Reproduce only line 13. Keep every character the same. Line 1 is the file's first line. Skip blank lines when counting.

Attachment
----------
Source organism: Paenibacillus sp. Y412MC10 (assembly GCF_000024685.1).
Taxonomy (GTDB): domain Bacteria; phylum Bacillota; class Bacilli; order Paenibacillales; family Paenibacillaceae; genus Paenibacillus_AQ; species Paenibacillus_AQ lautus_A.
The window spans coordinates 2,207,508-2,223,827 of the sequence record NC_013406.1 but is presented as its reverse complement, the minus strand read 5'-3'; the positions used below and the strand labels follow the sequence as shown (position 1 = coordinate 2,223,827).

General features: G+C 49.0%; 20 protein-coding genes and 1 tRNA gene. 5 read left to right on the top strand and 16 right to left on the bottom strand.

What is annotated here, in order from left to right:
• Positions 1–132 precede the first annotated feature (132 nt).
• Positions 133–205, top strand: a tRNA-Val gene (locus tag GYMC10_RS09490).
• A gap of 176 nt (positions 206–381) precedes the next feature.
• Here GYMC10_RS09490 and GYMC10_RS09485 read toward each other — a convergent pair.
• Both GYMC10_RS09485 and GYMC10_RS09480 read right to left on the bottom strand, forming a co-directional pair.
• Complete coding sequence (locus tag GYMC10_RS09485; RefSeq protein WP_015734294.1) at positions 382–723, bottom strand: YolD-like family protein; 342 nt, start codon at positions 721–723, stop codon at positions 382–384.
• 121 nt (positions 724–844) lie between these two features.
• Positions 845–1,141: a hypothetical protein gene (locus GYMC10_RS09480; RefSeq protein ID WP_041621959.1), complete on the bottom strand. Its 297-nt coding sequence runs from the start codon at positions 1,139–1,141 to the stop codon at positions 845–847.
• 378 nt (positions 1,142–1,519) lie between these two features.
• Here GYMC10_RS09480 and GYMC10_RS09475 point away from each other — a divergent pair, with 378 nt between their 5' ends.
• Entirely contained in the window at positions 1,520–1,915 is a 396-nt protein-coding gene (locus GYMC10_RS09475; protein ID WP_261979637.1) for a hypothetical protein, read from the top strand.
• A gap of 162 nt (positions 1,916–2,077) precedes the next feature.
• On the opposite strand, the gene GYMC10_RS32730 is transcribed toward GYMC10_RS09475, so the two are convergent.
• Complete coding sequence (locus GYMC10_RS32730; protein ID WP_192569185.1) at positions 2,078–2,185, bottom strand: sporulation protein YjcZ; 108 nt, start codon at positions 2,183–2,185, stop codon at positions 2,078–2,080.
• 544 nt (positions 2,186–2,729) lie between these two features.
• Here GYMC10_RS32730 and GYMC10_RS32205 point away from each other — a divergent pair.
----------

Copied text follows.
• Positions 845–1,141: a hypothetical protein gene (locus GYMC10_RS09480; RefSeq protein ID WP_041621959.1), complete on the bottom strand. Its 297-nt coding sequence runs from the start codon at positions 1,139–1,141 to the stop codon at positions 845–847.